What is “nitre?”


by Shawn Brasseaux

The word appears two times in the Authorized Version:

  • Proverbs 25:20: “As he that taketh away a garment in cold weather, and as vinegar upon nitre, so is he that singeth songs to an heavy heart.”
  • Jeremiah 2:22: “For though thou wash thee with nitre, and take thee much soap, yet thine iniquity is marked before me, saith the Lord GOD.”

We can make a few cursory remarks using these contexts. Firstly, “nitre” is in connection to something destructive, volatile, and useless. Pairing vinegar and nitre is like removing a garment in cold weather. Mixing vinegar and nitre is equivalent to making light of someone suffering from sadness or depression. Secondly, “nitre” can be used to wash in bathing. (By the way, since British scholars produced the King James Bible, it has the British spelling. In American English, it is “niter.”)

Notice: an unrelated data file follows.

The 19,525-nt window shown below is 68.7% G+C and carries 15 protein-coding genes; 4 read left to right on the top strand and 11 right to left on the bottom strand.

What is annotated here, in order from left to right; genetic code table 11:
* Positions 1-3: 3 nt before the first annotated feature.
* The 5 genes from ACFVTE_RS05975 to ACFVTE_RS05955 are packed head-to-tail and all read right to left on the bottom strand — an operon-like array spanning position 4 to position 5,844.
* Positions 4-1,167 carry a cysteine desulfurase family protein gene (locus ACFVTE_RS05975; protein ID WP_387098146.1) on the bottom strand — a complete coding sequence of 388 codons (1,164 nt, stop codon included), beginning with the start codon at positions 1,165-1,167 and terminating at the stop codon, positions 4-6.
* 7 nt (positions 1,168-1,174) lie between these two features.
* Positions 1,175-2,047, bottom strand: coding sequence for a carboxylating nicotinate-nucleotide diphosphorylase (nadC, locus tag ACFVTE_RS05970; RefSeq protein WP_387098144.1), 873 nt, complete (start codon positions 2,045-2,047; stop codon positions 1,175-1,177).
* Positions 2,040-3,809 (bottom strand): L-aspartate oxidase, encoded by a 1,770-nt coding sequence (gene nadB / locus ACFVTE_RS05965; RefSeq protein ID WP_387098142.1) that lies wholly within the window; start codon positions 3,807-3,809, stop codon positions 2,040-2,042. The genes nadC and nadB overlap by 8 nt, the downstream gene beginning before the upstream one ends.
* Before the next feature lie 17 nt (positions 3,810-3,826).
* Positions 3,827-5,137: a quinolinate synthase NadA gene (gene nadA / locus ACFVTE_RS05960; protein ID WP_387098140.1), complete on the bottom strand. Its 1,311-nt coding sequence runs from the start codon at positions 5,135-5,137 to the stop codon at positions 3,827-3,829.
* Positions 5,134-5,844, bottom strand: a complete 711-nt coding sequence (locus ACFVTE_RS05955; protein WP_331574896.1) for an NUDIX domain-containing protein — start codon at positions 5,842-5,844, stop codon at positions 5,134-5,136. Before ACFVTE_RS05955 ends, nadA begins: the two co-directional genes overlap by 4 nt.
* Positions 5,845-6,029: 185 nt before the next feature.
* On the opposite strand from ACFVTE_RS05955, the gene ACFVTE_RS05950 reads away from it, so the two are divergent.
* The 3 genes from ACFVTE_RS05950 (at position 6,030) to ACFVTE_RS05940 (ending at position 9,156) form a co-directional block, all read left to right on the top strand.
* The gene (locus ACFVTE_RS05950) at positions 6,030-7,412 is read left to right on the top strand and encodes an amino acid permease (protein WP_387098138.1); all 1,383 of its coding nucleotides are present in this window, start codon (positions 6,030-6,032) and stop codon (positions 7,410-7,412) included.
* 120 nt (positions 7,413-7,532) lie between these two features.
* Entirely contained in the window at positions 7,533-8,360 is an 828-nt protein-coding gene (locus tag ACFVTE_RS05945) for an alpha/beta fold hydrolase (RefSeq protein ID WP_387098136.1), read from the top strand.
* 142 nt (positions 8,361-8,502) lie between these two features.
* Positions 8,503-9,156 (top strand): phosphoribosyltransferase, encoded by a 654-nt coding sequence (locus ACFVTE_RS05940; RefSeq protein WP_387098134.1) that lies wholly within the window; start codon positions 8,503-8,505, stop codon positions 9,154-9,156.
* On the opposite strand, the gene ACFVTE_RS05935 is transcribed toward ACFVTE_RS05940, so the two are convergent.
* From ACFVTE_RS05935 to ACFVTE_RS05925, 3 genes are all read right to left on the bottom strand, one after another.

Gesenius’ Hebrew-Chaldee Lexicon has the following entry:

“nitre (Gr. nitron, litron), prop. natron of the moderns, fossil alkali, potash (different from [Hebrew] vegetable alkali), which, when mixed with oil, is used even now for soap, Prov. 25:20; Jer. 2:22. It appears to be so called because, when water is poured upon it, it effervesces or ferments.”

Nitre is a mineral—what we call “carbonate of soda,” “sodium bicarbonate,” or “baking soda.” Historically, it is a type of salt. The Egyptians used it as an agent to embalm mummies, wash clothes, and cook (yeast). When mixed with vinegar, it was used to cure a toothache.

Also see:
» What is the “burning ague?”
» What is a “wen?”
» What is the “caul?”